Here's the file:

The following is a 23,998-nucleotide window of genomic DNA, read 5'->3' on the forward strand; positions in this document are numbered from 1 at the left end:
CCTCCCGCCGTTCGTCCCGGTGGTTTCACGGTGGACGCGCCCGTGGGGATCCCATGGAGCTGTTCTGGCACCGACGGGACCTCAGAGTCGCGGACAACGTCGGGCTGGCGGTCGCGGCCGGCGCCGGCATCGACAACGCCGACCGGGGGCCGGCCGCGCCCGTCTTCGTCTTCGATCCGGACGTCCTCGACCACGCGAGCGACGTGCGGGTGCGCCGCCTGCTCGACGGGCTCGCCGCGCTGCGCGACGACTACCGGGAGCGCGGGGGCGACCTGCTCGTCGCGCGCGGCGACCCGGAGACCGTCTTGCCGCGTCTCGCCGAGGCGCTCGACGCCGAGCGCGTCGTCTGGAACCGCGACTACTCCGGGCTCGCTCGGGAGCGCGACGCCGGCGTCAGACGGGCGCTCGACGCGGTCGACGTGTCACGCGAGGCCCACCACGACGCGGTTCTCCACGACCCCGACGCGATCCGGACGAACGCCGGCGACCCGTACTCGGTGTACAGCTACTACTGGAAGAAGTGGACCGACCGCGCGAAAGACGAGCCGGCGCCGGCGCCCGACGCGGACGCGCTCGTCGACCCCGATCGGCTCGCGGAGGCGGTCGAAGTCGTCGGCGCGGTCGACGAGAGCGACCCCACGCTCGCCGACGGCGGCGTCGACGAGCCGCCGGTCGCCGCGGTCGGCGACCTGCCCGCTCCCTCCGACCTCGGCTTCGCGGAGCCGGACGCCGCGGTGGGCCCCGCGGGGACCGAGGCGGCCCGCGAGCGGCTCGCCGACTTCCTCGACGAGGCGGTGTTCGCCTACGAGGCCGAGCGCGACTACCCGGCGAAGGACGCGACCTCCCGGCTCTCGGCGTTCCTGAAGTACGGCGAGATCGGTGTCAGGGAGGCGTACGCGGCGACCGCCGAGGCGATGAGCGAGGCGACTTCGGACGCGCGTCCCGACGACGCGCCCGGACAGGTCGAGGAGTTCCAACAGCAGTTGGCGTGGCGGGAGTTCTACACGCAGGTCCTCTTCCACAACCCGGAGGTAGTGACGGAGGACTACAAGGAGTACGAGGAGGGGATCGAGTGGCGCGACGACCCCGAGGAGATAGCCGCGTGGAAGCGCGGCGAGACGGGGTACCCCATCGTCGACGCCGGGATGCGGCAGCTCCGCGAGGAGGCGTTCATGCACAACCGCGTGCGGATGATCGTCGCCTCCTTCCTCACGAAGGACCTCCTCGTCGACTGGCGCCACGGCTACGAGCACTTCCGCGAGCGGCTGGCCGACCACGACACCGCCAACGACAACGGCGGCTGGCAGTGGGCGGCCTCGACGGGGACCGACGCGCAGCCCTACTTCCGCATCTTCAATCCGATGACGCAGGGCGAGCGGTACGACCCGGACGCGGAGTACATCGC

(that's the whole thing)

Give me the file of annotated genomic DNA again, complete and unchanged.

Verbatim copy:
The following is a 23,998-nucleotide window of genomic DNA, read 5'->3' on the forward strand; positions in this document are numbered from 1 at the left end:
CCTCCCGCCGTTCGTCCCGGTGGTTTCACGGTGGACGCGCCCGTGGGGATCCCATGGAGCTGTTCTGGCACCGACGGGACCTCAGAGTCGCGGACAACGTCGGGCTGGCGGTCGCGGCCGGCGCCGGCATCGACAACGCCGACCGGGGGCCGGCCGCGCCCGTCTTCGTCTTCGATCCGGACGTCCTCGACCACGCGAGCGACGTGCGGGTGCGCCGCCTGCTCGACGGGCTCGCCGCGCTGCGCGACGACTACCGGGAGCGCGGGGGCGACCTGCTCGTCGCGCGCGGCGACCCGGAGACCGTCTTGCCGCGTCTCGCCGAGGCGCTCGACGCCGAGCGCGTCGTCTGGAACCGCGACTACTCCGGGCTCGCTCGGGAGCGCGACGCCGGCGTCAGACGGGCGCTCGACGCGGTCGACGTGTCACGCGAGGCCCACCACGACGCGGTTCTCCACGACCCCGACGCGATCCGGACGAACGCCGGCGACCCGTACTCGGTGTACAGCTACTACTGGAAGAAGTGGACCGACCGCGCGAAAGACGAGCCGGCGCCGGCGCCCGACGCGGACGCGCTCGTCGACCCCGATCGGCTCGCGGAGGCGGTCGAAGTCGTCGGCGCGGTCGACGAGAGCGACCCCACGCTCGCCGACGGCGGCGTCGACGAGCCGCCGGTCGCCGCGGTCGGCGACCTGCCCGCTCCCTCCGACCTCGGCTTCGCGGAGCCGGACGCCGCGGTGGGCCCCGCGGGGACCGAGGCGGCCCGCGAGCGGCTCGCCGACTTCCTCGACGAGGCGGTGTTCGCCTACGAGGCCGAGCGCGACTACCCGGCGAAGGACGCGACCTCCCGGCTCTCGGCGTTCCTGAAGTACGGCGAGATCGGTGTCAGGGAGGCGTACGCGGCGACCGCCGAGGCGATGAGCGAGGCGACTTCGGACGCGCGTCCCGACGACGCGCCCGGACAGGTCGAGGAGTTCCAACAGCAGTTGGCGTGGCGGGAGTTCTACACGCAGGTCCTCTTCCACAACCCGGAGGTAGTGACGGAGGACTACAAGGAGTACGAGGAGGGGATCGAGTGGCGCGACGACCCCGAGGAGATAGCCGCGTGGAAGCGCGGCGAGACGGGGTACCCCATCGTCGACGCCGGGATGCGGCAGCTCCGCGAGGAGGCGTTCATGCACAACCGCGTGCGGATGATCGTCGCCTCCTTCCTCACGAAGGACCTCCTCGTCGACTGGCGCCACGGCTACGAGCACTTCCGCGAGCGGCTGGCCGACCACGACACCGCCAACGACAACGGCGGCTGGCAGTGGGCGGCCTCGACGGGGACCGACGCGCAGCCCTACTTCCGCATCTTCAATCCGATGACGCAGGGCGAGCGGTACGACCCGGACGCGGAGTACATCGC